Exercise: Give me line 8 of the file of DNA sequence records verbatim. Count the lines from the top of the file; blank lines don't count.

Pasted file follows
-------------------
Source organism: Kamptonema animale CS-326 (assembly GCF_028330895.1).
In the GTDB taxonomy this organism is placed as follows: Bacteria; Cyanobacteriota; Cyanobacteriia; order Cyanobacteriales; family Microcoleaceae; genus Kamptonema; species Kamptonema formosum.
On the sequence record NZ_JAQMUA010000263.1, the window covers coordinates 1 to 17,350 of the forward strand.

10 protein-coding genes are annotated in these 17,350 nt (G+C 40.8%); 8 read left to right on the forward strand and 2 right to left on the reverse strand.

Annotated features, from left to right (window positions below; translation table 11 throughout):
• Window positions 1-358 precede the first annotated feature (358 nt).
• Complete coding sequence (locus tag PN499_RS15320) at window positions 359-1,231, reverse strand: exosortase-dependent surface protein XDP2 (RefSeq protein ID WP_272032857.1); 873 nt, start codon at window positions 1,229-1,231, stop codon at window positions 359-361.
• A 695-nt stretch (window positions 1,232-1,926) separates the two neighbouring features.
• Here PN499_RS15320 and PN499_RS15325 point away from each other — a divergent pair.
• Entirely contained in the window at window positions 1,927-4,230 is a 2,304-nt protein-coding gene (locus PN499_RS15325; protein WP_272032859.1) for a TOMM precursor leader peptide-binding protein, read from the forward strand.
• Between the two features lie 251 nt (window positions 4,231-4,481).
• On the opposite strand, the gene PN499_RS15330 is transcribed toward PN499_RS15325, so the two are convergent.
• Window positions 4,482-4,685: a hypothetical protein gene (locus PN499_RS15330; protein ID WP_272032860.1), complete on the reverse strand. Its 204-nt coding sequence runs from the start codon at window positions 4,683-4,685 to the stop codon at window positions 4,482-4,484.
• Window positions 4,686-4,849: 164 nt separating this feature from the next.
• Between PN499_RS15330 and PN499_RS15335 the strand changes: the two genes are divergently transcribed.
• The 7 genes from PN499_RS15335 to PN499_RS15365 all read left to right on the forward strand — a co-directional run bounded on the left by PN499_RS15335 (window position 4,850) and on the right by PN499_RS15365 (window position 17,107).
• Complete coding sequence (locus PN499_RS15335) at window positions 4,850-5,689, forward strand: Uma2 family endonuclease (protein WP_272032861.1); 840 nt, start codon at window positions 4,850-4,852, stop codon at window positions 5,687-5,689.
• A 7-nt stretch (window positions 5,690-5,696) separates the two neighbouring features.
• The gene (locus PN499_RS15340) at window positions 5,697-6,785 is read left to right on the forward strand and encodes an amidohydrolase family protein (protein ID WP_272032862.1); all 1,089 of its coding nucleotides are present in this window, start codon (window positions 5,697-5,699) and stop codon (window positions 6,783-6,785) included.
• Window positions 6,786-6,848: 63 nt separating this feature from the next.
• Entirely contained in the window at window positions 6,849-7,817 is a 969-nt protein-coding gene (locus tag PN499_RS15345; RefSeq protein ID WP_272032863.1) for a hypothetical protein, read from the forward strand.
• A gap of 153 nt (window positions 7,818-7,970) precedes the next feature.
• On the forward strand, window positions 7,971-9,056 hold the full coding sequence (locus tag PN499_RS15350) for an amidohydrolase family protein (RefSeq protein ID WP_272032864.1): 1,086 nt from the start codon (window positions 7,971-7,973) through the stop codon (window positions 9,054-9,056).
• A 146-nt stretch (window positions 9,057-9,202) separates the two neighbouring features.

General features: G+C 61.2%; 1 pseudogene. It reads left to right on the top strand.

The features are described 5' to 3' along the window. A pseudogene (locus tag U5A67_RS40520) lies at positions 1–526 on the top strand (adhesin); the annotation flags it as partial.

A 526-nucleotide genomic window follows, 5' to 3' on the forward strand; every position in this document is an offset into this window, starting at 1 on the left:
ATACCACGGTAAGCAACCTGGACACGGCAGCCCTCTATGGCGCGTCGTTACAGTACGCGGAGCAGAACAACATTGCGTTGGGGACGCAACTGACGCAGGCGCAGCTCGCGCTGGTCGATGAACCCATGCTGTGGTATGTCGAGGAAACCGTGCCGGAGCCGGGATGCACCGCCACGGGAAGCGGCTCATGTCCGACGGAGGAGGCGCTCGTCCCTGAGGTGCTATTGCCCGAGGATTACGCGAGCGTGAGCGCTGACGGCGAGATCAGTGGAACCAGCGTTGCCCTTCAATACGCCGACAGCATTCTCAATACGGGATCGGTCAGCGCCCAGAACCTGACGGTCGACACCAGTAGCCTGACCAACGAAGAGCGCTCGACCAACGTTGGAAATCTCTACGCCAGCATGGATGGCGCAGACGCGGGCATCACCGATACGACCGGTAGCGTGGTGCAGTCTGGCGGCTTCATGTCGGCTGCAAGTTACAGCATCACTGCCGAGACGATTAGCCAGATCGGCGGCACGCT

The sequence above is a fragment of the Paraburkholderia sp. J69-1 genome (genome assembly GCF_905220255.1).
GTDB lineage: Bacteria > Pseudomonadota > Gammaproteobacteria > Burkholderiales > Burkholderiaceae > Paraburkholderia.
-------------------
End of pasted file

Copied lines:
• A 695-nt stretch (window positions 1,232-1,926) separates the two neighbouring features.